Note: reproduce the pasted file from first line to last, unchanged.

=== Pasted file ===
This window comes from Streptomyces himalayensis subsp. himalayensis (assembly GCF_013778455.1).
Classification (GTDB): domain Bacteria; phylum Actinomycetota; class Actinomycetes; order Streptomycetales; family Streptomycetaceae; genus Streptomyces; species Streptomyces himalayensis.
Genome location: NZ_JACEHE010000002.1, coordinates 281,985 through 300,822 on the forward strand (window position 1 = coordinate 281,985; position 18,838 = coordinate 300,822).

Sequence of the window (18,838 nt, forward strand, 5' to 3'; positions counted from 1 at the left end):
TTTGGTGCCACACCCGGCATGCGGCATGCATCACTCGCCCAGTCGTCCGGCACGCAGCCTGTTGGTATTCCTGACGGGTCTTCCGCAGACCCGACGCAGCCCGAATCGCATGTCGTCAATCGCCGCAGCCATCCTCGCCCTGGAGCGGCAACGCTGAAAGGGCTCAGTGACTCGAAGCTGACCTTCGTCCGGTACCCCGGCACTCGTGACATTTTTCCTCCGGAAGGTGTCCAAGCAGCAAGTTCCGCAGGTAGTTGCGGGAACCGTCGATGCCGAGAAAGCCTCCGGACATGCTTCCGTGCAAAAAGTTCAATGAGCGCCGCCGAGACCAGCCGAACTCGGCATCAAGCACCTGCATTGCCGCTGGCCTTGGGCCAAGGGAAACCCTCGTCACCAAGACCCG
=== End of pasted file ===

This window comes from Streptomyces himalayensis subsp. himalayensis (assembly GCF_013778455.1).
Classification (GTDB): domain Bacteria; phylum Actinomycetota; class Actinomycetes; order Streptomycetales; family Streptomycetaceae; genus Streptomyces; species Streptomyces himalayensis.
Genome location: NZ_JACEHE010000002.1, coordinates 281,985 through 300,822 on the forward strand (window position 1 = coordinate 281,985; position 18,838 = coordinate 300,822).

Sequence of the window (18,838 nt, forward strand, 5' to 3'; positions counted from 1 at the left end):
TTTGGTGCCACACCCGGCATGCGGCATGCATCACTCGCCCAGTCGTCCGGCACGCAGCCTGTTGGTATTCCTGACGGGTCTTCCGCAGACCCGACGCAGCCCGAATCGCATGTCGTCAATCGCCGCAGCCATCCTCGCCCTGGAGCGGCAACGCTGAAAGGGCTCAGTGACTCGAAGCTGACCTTCGTCCGGTACCCCGGCACTCGTGACATTTTTCCTCCGGAAGGTGTCCAAGCAGCAAGTTCCGCAGGTAGTTGCGGGAACCGTCGATGCCGAGAAAGCCTCCGGACATGCTTCCGTGCAAAAAGTTCAATGAGCGCCGCCGAGACCAGCCGAACTCGGCATCAAGCACCTGCATTGCCGCTGGCCTTGGGCCAAGGGAAACCCTCGTCACCAAGACCCG